and he would probably have been mortified if he could have known how many of his patients were solely biassed in sending for him, by the fact that he was employed at the Towers. Something of this sort must have been contemplated in the low scale of payment adopted long ago by the Cumnor family. Of itself the money he received for going to the Towers would hardly have paid him for horse-flesh; but then, as Lady Cumnor in her younger days worded it—

“It is such a thing for a man just setting up in practice for himself to be able to say he attends at this house!”

So the prestige was tacitly sold and paid for; but neither buyer nor seller defined the nature of the bargain.

On the whole, it was as well that Mr. Gibson spent so much of his time from home. He sometimes thought so himself, when he heard his wife’s plaintive fret or pretty babble over totally indifferent things, and perceived of how flimsy a nature were all her fine sentiments. Still, he did not allow himself to repine over the step he had taken; he wilfully shut his eyes and waxed up his ears to many small things that he knew would have irritated him, if he had attended to them; and, in his solitary rides, he forced himself to dwell on the positive advantages that had accrued to him and his through his marriage. He had obtained an unexceptionable chaperon, if not a tender mother, for his little girl; a skilful manager of his previously disorderly household; a woman who was graceful and pleasant to look at for the head of his table. Moreover, Cynthia reckoned for something on the favourable side of the balance. She was a capital companion for Molly; and the two were evidently very fond of each other. The feminine companionship of the mother and daughter was agreeable to him as well as to his child—when Mrs. Gibson was moderately sensible and not over-sentimental, he mentally added; and then he checked himself, for he would not allow himself to become more aware of her faults and foibles by defining them. At any rate, she was harmless, and wonderfully just to Molly for a stepmother. She piqued herself upon this indeed, and would often call attention to the fact of her being unlike other women in this respect. Just then sudden tears came into Mr. Gibson’s eyes, as he remembered how quiet and undemonstrative his little Molly had become in her general behaviour to him; but how once or twice, when they had met upon the stairs, or were otherwise unwitnessed, she had caught him and kissed him—hand or cheek—in a sad passionateness of affection. But in a moment he began to whistle an old Scotch air he had heard in his childhood, and which had never recurred to his memory since; and five minutes afterwards he was too busily treating a case of white swelling in the knee of a little boy, and thinking how to relieve the poor mother, who went out charring all day, and had to listen to the moans of her child all night, to have any thought for his own cares, which, if they really existed, were of so trifling a nature compared to the hard reality of this hopeless woe.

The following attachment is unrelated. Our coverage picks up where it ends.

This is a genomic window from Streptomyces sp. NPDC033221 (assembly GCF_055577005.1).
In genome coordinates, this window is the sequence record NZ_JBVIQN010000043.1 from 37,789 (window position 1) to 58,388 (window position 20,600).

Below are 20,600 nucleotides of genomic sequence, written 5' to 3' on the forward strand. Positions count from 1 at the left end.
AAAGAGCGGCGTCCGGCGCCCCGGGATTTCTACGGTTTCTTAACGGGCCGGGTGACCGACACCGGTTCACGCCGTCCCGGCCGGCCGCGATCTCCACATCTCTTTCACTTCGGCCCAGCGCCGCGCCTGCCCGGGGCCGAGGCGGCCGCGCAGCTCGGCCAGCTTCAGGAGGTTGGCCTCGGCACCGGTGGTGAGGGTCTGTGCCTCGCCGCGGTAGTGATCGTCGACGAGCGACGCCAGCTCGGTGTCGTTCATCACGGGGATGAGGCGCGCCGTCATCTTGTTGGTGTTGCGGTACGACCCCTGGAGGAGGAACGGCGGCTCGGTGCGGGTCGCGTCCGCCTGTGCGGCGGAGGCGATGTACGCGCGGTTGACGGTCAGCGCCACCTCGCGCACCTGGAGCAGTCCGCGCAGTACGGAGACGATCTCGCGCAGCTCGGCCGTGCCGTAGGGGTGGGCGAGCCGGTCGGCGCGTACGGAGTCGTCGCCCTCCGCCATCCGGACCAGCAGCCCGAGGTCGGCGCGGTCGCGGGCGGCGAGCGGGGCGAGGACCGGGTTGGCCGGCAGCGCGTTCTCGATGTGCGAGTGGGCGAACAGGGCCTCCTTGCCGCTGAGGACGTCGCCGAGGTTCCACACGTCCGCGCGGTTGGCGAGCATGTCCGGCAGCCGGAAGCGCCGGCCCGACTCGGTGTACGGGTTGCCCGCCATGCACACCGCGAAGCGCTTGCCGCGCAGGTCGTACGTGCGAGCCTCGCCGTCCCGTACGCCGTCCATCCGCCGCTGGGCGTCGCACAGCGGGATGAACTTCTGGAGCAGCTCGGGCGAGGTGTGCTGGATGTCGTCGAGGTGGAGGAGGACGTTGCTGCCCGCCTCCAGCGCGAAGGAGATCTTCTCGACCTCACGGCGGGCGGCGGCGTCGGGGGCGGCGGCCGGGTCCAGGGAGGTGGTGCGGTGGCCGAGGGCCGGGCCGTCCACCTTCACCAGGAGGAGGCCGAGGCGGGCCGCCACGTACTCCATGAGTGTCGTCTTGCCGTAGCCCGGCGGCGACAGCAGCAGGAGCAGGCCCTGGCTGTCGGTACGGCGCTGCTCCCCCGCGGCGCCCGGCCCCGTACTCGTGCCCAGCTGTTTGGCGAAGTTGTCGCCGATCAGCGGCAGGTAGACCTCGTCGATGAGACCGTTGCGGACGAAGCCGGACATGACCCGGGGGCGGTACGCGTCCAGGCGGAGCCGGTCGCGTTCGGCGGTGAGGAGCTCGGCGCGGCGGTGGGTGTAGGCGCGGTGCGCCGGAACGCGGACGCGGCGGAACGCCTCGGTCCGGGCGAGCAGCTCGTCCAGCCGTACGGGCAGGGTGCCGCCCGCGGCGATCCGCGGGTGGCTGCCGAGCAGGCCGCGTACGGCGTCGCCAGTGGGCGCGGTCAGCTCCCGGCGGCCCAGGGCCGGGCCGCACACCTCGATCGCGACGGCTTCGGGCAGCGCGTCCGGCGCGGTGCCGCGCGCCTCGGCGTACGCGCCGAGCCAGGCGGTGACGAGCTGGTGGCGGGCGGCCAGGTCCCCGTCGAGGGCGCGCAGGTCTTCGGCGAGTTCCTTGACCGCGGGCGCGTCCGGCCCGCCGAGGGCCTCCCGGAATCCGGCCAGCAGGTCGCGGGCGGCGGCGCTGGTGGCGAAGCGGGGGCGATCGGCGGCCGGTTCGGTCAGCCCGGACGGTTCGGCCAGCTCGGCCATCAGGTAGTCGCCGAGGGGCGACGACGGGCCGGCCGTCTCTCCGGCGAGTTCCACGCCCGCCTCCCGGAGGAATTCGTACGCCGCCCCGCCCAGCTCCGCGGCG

Osborne came home first. He returned, in fact, not long after Roger had gone away; but he was languid and unwell, and, though he did not complain, he felt unequal to any exertion. Thus a week or more elapsed before any of the Gibsons knew that he was at the Hall; and then it was only by chance that they became aware of it. Mr. Gibson met him in one of the lanes near Hamley; the acute surgeon noticed the gait of the man as he came near, before he recognised who it was. When he overtook him he said—

“Why, Osborne, is it you? I thought it was an old man of fifty loitering before me! I didn’t know you had come back.”

“Yes,” said Osborne, “I’ve been at home nearly ten days. I daresay I ought to have called on your people, for I made a half-promise to Mrs. Gibson to let her know as soon as I returned; but the fact is, I’m feeling very good-for-nothing—this air oppresses me; I could hardly breathe in the house, and yet I’m already tired with this short walk.”

“You’d better get home at once; and I’ll call and see you, as I come back from Rowe’s.”

“No, you mustn’t on any account!” said Osborne hastily; “my father is annoyed enough about my going from home, so often, he says, though I hadn’t been from it for six weeks. He puts down all my languor to my having been away—he keeps the purse-strings, you know,” he added, with a faint smile, “and I’m

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